More than a year ago, the UK head of banking at Santander said that the banking industry is facing a Kodak moment. Steve Pateman was suggesting that banks are facing an existential crisis because of financial technology (fintech).
We all know what happened to Kodak. Once the world leader in photography technology and supplies they felt that digital photography would never take off because the cameras were too expensive and people would always want printed photographs. Look at photography today. Everyone has a digital camera in their phone and printed photographs feel like museum exhibits.
I was thinking about this when I attended the Marketforce “20:20 Customer Experience: Financial Services” event earlier this week. I was there and I enjoyed the debates, but it seems like the sense of crisis that I see in banking was not reflected in the programme. For example:
“In just one day, benefit from a jam-packed agenda of compelling content and strategic insights including the importance of instilling a culture of customer-centricity throughout the business, developing robust and rewarding omnichannel experiences, leveraging insight and analytics to improve the customer journey and engaging employees in pursuit of great customer service.”
This is all true. The customer journey has changed and customers are demanding omnichannel experiences, but in industries such as banking and insurance this expectation of a different customer experience is shaking the entire industry. Companies that believe they can tinker at the edges, perhaps just improving customer service a little, will not exist a decade from now.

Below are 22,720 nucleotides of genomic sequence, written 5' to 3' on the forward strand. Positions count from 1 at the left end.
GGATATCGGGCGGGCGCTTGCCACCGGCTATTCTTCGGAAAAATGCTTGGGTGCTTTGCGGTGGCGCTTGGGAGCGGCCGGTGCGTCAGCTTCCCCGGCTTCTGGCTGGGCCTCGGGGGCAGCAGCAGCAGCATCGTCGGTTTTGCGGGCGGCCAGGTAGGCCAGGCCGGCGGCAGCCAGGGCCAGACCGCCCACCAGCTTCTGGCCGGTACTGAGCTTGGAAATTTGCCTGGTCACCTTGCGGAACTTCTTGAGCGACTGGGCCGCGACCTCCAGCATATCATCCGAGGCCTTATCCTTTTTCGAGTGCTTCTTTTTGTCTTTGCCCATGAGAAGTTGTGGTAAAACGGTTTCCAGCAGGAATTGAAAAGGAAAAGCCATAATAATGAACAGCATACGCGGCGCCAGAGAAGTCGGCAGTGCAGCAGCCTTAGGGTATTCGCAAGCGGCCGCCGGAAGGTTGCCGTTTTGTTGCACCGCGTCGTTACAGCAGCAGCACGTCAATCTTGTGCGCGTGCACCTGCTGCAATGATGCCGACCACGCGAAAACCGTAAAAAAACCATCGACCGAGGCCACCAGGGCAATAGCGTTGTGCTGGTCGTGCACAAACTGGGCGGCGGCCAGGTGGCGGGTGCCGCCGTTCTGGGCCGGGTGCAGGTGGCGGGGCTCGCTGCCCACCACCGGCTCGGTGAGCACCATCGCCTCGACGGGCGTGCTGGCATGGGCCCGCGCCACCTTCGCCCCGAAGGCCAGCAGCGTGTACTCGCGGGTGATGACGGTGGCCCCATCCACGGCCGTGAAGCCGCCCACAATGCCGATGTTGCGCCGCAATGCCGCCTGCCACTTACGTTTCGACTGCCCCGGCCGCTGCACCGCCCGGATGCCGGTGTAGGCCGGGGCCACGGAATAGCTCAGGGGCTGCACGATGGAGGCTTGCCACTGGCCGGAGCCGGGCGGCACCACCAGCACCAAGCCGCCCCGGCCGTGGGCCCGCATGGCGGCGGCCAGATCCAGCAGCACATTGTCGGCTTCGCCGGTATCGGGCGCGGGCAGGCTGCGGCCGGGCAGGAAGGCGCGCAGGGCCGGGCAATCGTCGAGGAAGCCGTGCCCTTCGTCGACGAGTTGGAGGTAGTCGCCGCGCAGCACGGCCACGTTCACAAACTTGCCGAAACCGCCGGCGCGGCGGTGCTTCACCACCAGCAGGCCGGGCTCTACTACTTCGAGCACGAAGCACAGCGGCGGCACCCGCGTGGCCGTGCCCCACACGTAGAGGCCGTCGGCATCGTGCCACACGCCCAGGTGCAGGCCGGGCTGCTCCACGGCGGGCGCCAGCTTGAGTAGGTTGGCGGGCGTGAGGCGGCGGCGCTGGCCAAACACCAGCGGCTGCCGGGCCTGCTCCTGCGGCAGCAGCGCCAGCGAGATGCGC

Why do I feel so sure of this? Take a look at the retail-banking marketplace right now. New entrants are opening up all the time. Companies like Metro Bank are reshaping how bank branches work and Atom Bank is showing how a full service bank can operate just using an app.
These companies are redesigning the banking experience. They are designed around the customer from the start without the legacy of hundreds of years of banking processes and an enormous branch network.
But the change runs deeper. New companies are taking individual processes, such as loans or transferring money overseas, and offering these services on apps at far better rates than full service banks. These are the services that traditional banks rely on to make the bulk of their profits, as operating current accounts is not a great revenue earner.
These new market entrants are able to succeed because they are offering a better experience. Banks have ways of doing business that has just been accepted over time. Many processes have not been reviewed or improved for decades. If you can go to an app and get a decision on a car loan within seconds then why would you endure the process of completing a loan application form at your local bank branch?
The fintech revolution is changing banking and other financial services because the technology is allowing services to be created that are built with the customer in mind from day one. Customers are now reshaping the entire financial services industry so any conference focused on customer experience in financial services needs to be considering this as the first question: Now that the customer is in charge, what will the industry look like a decade from now? Who is the next Kodak?
Please leave a comment here if you have your own thoughts on this or get in touch via my LinkedIn.
Photo by Brook Ward licensed under Creative Commons.